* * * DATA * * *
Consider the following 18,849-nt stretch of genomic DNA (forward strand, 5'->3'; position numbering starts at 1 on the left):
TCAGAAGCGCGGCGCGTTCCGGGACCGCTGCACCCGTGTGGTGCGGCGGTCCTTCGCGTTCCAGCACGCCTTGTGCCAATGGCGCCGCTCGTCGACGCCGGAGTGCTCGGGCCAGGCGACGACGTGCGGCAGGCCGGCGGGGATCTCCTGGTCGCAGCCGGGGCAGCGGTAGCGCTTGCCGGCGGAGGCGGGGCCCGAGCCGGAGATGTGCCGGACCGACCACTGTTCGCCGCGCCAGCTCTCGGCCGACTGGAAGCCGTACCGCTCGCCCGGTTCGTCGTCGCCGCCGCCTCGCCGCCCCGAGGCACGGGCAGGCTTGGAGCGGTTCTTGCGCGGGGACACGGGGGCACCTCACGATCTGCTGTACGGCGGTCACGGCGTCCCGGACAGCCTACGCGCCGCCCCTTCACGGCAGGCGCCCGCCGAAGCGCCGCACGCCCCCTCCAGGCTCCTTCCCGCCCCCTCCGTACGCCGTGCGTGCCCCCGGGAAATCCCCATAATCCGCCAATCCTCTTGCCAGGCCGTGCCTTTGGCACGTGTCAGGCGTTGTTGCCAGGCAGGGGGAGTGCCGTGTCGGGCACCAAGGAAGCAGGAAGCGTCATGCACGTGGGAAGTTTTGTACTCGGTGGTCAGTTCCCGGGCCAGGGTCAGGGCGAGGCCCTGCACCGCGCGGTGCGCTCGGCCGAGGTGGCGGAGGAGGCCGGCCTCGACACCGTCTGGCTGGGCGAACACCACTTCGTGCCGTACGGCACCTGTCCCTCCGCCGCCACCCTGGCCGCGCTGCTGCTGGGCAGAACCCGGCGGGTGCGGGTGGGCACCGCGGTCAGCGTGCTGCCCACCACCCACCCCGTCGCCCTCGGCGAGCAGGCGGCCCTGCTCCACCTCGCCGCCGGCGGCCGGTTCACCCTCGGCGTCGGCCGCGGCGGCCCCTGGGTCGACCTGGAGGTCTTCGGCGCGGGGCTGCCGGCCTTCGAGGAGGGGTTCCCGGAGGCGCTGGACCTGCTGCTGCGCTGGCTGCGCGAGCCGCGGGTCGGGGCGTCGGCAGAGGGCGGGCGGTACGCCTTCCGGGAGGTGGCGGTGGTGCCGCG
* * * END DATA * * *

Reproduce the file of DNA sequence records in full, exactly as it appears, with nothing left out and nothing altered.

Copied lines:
Consider the following 18,849-nt stretch of genomic DNA (forward strand, 5'->3'; position numbering starts at 1 on the left):
TCAGAAGCGCGGCGCGTTCCGGGACCGCTGCACCCGTGTGGTGCGGCGGTCCTTCGCGTTCCAGCACGCCTTGTGCCAATGGCGCCGCTCGTCGACGCCGGAGTGCTCGGGCCAGGCGACGACGTGCGGCAGGCCGGCGGGGATCTCCTGGTCGCAGCCGGGGCAGCGGTAGCGCTTGCCGGCGGAGGCGGGGCCCGAGCCGGAGATGTGCCGGACCGACCACTGTTCGCCGCGCCAGCTCTCGGCCGACTGGAAGCCGTACCGCTCGCCCGGTTCGTCGTCGCCGCCGCCTCGCCGCCCCGAGGCACGGGCAGGCTTGGAGCGGTTCTTGCGCGGGGACACGGGGGCACCTCACGATCTGCTGTACGGCGGTCACGGCGTCCCGGACAGCCTACGCGCCGCCCCTTCACGGCAGGCGCCCGCCGAAGCGCCGCACGCCCCCTCCAGGCTCCTTCCCGCCCCCTCCGTACGCCGTGCGTGCCCCCGGGAAATCCCCATAATCCGCCAATCCTCTTGCCAGGCCGTGCCTTTGGCACGTGTCAGGCGTTGTTGCCAGGCAGGGGGAGTGCCGTGTCGGGCACCAAGGAAGCAGGAAGCGTCATGCACGTGGGAAGTTTTGTACTCGGTGGTCAGTTCCCGGGCCAGGGTCAGGGCGAGGCCCTGCACCGCGCGGTGCGCTCGGCCGAGGTGGCGGAGGAGGCCGGCCTCGACACCGTCTGGCTGGGCGAACACCACTTCGTGCCGTACGGCACCTGTCCCTCCGCCGCCACCCTGGCCGCGCTGCTGCTGGGCAGAACCCGGCGGGTGCGGGTGGGCACCGCGGTCAGCGTGCTGCCCACCACCCACCCCGTCGCCCTCGGCGAGCAGGCGGCCCTGCTCCACCTCGCCGCCGGCGGCCGGTTCACCCTCGGCGTCGGCCGCGGCGGCCCCTGGGTCGACCTGGAGGTCTTCGGCGCGGGGCTGCCGGCCTTCGAGGAGGGGTTCCCGGAGGCGCTGGACCTGCTGCTGCGCTGGCTGCGCGAGCCGCGGGTCGGGGCGTCGGCAGAGGGCGGGCGGTACGCCTTCCGGGAGGTGGCGGTGGTGCCGCG